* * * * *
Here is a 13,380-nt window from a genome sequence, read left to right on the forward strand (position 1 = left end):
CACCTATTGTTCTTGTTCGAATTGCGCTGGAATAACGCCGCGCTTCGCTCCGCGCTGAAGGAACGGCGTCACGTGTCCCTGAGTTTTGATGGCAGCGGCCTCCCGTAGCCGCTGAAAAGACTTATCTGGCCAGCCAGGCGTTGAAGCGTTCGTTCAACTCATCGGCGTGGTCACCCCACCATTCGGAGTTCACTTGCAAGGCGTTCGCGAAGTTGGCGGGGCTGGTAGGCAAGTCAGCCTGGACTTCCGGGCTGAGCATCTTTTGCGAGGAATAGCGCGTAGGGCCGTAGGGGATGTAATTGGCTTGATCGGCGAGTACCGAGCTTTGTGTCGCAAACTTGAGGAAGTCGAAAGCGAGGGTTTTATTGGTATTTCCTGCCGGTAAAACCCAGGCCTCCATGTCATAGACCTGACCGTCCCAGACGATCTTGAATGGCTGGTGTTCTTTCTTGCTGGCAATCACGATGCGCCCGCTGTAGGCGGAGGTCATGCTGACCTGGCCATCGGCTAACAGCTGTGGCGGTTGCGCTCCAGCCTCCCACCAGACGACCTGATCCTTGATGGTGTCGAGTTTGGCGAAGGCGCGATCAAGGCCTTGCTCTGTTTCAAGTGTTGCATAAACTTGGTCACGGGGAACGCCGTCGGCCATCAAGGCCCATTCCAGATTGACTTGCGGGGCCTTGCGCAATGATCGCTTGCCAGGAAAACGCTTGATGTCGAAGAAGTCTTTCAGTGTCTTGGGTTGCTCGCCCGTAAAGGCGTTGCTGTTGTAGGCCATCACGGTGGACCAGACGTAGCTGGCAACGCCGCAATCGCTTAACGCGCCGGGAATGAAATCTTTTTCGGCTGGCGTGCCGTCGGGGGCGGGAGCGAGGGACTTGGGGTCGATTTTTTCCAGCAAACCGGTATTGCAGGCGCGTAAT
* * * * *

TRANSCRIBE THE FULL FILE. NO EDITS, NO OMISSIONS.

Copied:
Here is a 13,380-nt window from a genome sequence, read left to right on the forward strand (position 1 = left end):
CACCTATTGTTCTTGTTCGAATTGCGCTGGAATAACGCCGCGCTTCGCTCCGCGCTGAAGGAACGGCGTCACGTGTCCCTGAGTTTTGATGGCAGCGGCCTCCCGTAGCCGCTGAAAAGACTTATCTGGCCAGCCAGGCGTTGAAGCGTTCGTTCAACTCATCGGCGTGGTCACCCCACCATTCGGAGTTCACTTGCAAGGCGTTCGCGAAGTTGGCGGGGCTGGTAGGCAAGTCAGCCTGGACTTCCGGGCTGAGCATCTTTTGCGAGGAATAGCGCGTAGGGCCGTAGGGGATGTAATTGGCTTGATCGGCGAGTACCGAGCTTTGTGTCGCAAACTTGAGGAAGTCGAAAGCGAGGGTTTTATTGGTATTTCCTGCCGGTAAAACCCAGGCCTCCATGTCATAGACCTGACCGTCCCAGACGATCTTGAATGGCTGGTGTTCTTTCTTGCTGGCAATCACGATGCGCCCGCTGTAGGCGGAGGTCATGCTGACCTGGCCATCGGCTAACAGCTGTGGCGGTTGCGCTCCAGCCTCCCACCAGACGACCTGATCCTTGATGGTGTCGAGTTTGGCGAAGGCGCGATCAAGGCCTTGCTCTGTTTCAAGTGTTGCATAAACTTGGTCACGGGGAACGCCGTCGGCCATCAAGGCCCATTCCAGATTGACTTGCGGGGCCTTGCGCAATGATCGCTTGCCAGGAAAACGCTTGATGTCGAAGAAGTCTTTCAGTGTCTTGGGTTGCTCGCCCGTAAAGGCGTTGCTGTTGTAGGCCATCACGGTGGACCAGACGTAGCTGGCAACGCCGCAATCGCTTAACGCGCCGGGAATGAAATCTTTTTCGGCTGGCGTGCCGTCGGGGGCGGGAGCGAGGGACTTGGGGTCGATTTTTTCCAGCAAACCGGTATTGCAGGCGCGTAAT